Category Archives: mother nature

Whispers of autumn

Today is one of those perfect days, weather-wise, for this time of year. A kind of summer-autumn hybrid where the weather doesn’t quite seem to have made up its mind. And yet today its still unmistakeably Autumn.

I walked out of the door this morning, and, for the first time this year, I could see my breath on the air. The car windows were still wet in the weak morning sun. As I drove to work, leaving the edge of the town centre for the fields and farmland the sun was trying its best to shine through the haze, but not quite managing it. Where the road drops into the river valley the mist came up around me, clinging determinedly to the ground, and then as I rose again was left behind, revealing an almost frosty landscape shimmering in the morning sun.

Its warmer now, the sun has gathered its strength, and won the battle with the early morning clouds. But there’s still that slight edge to the warmth, the chill which cooled my breath this morning, and will freeze the dew drops tonight. That crispness that catches my breath, that waves goodbye to summer, and brings with it the promise of winter!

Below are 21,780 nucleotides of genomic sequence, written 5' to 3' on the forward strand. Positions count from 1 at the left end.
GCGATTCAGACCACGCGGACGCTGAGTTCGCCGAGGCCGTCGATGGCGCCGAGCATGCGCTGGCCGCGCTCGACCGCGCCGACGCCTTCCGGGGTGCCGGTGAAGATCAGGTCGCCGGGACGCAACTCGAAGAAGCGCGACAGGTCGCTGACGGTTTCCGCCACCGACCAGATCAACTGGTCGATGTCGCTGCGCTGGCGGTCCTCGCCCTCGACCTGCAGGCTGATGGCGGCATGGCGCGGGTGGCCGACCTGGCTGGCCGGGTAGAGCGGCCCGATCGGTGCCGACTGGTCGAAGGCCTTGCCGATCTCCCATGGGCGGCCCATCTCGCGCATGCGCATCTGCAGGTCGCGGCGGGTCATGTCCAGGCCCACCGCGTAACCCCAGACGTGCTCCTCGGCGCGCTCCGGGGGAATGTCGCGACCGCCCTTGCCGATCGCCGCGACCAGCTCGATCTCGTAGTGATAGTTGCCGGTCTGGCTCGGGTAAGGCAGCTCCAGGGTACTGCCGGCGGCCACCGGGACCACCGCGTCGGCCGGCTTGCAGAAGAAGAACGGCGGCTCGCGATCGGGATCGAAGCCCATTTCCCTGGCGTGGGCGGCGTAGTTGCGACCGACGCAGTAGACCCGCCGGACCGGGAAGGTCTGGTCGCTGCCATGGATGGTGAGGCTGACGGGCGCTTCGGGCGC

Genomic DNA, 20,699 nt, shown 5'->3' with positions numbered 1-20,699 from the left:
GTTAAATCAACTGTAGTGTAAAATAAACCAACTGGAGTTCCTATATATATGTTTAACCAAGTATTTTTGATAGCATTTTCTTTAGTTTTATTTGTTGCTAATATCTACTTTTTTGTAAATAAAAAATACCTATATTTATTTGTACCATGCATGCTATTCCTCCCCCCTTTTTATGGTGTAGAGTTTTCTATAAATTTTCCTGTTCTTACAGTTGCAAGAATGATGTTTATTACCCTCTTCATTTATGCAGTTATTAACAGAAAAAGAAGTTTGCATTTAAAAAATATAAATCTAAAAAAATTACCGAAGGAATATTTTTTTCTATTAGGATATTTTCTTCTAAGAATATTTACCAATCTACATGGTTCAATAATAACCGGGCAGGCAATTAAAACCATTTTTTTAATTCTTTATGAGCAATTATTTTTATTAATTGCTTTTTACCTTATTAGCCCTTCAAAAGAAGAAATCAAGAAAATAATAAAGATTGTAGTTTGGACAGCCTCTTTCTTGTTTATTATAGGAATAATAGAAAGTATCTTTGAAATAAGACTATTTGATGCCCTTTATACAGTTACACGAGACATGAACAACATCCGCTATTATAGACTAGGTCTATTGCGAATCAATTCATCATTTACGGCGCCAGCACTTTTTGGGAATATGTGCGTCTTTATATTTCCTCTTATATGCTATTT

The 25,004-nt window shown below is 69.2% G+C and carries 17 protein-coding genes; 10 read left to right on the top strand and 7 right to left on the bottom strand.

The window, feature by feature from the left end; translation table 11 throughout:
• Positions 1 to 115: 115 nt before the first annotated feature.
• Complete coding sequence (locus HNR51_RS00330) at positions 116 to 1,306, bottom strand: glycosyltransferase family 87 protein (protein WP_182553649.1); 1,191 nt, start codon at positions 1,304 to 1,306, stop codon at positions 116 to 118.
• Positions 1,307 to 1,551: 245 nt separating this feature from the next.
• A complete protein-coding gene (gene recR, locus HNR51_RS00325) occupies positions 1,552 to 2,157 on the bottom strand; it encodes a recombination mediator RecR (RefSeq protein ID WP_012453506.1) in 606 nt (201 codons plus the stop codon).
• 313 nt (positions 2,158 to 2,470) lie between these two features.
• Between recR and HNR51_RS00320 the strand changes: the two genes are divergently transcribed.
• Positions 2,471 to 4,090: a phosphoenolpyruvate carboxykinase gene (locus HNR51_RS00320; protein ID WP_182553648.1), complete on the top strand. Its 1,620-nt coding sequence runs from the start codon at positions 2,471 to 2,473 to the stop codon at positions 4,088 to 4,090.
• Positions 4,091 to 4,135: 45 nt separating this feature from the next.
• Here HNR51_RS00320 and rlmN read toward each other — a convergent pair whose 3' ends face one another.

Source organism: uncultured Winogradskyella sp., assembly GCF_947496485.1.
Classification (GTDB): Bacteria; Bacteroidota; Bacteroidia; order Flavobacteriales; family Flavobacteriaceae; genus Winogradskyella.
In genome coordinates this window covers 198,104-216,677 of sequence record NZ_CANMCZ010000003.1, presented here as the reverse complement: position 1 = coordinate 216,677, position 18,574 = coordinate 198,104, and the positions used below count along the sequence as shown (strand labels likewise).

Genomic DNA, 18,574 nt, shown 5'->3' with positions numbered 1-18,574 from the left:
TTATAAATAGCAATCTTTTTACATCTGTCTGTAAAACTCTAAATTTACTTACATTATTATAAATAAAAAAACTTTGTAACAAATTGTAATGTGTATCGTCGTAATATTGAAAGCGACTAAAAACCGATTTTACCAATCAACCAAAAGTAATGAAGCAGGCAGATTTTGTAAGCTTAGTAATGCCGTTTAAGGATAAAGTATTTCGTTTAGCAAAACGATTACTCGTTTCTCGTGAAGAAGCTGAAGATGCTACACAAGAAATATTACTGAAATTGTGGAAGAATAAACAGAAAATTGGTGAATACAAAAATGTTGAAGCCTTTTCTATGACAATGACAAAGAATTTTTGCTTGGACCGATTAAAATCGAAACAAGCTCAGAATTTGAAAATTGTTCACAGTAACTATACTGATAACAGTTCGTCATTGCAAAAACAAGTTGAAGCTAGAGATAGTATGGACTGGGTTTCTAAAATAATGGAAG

This kind of weather dares you not to feel down, challenges you to look on the positive side. Worries unfortunately do not disappear as easily as the morning mist, but you can still enjoy the sun meanwhile. Pleasure in the simple things.

And with that, since its lunchtime, I’m going outside with my book to enjoy the sun.

A hazy shade of winter

I like winter. Its pretty much my favourite time of year. I like the cold crisp mornings when you can see your breath. I like the clear blue skies, the dark nights, the snuggling up in warm jumpers and hats and scarves, the cold which makes your nose and cheeks red.

I also like the promise it holds. Yes, you may think I’m mad. Everything is cold and dark, the ground frozen, the trees bare. It barely gets light before its dark again, and in between often its cold and damp and miserable. But its in this very darkness and hopelessness that the promise lies. Its a moment when anything can happen, and you don’t quite know what it will be. When all sorts of things will come out of this emptyness, this darkness, and you just have to wait and see.

This year I’m trying to do that. To be patient. To know, and be convinced, that that frozen earth with yeild something fruitful. It is possible. The last year or two have shown me what can happen when you don’t expect it. I wonder what I’m not expecting this year..

Inspired by a recent post at lightbox.

A severe ticking off